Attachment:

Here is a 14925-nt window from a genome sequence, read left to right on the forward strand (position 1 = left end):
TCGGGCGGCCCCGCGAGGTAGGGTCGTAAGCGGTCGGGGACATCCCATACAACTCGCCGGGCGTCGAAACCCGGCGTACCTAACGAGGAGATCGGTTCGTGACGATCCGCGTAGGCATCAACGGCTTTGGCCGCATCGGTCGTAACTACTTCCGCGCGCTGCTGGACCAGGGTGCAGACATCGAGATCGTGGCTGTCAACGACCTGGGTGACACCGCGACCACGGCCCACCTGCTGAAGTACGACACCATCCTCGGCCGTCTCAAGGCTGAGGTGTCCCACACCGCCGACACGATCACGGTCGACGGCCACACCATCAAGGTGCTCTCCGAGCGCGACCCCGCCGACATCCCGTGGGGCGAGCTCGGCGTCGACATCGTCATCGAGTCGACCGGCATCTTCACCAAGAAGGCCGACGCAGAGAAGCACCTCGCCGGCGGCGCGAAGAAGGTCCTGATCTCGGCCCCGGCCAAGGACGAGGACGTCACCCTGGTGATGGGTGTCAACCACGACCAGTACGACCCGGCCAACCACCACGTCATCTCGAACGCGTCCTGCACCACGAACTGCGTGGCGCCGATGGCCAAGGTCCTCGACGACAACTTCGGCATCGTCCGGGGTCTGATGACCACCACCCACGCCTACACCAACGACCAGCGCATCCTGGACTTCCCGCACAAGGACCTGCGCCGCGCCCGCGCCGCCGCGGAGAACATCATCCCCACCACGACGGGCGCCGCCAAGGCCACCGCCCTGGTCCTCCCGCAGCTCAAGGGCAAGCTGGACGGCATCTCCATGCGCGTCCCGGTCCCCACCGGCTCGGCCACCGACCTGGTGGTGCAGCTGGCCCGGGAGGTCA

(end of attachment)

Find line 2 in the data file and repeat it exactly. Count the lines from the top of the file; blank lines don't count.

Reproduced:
TCGGGCGGCCCCGCGAGGTAGGGTCGTAAGCGGTCGGGGACATCCCATACAACTCGCCGGGCGTCGAAACCCGGCGTACCTAACGAGGAGATCGGTTCGTGACGATCCGCGTAGGCATCAACGGCTTTGGCCGCATCGGTCGTAACTACTTCCGCGCGCTGCTGGACCAGGGTGCAGACATCGAGATCGTGGCTGTCAACGACCTGGGTGACACCGCGACCACGGCCCACCTGCTGAAGTACGACACCATCCTCGGCCGTCTCAAGGCTGAGGTGTCCCACACCGCCGACACGATCACGGTCGACGGCCACACCATCAAGGTGCTCTCCGAGCGCGACCCCGCCGACATCCCGTGGGGCGAGCTCGGCGTCGACATCGTCATCGAGTCGACCGGCATCTTCACCAAGAAGGCCGACGCAGAGAAGCACCTCGCCGGCGGCGCGAAGAAGGTCCTGATCTCGGCCCCGGCCAAGGACGAGGACGTCACCCTGGTGATGGGTGTCAACCACGACCAGTACGACCCGGCCAACCACCACGTCATCTCGAACGCGTCCTGCACCACGAACTGCGTGGCGCCGATGGCCAAGGTCCTCGACGACAACTTCGGCATCGTCCGGGGTCTGATGACCACCACCCACGCCTACACCAACGACCAGCGCATCCTGGACTTCCCGCACAAGGACCTGCGCCGCGCCCGCGCCGCCGCGGAGAACATCATCCCCACCACGACGGGCGCCGCCAAGGCCACCGCCCTGGTCCTCCCGCAGCTCAAGGGCAAGCTGGACGGCATCTCCATGCGCGTCCCGGTCCCCACCGGCTCGGCCACCGACCTGGTGGTGCAGCTGGCCCGGGAGGTCA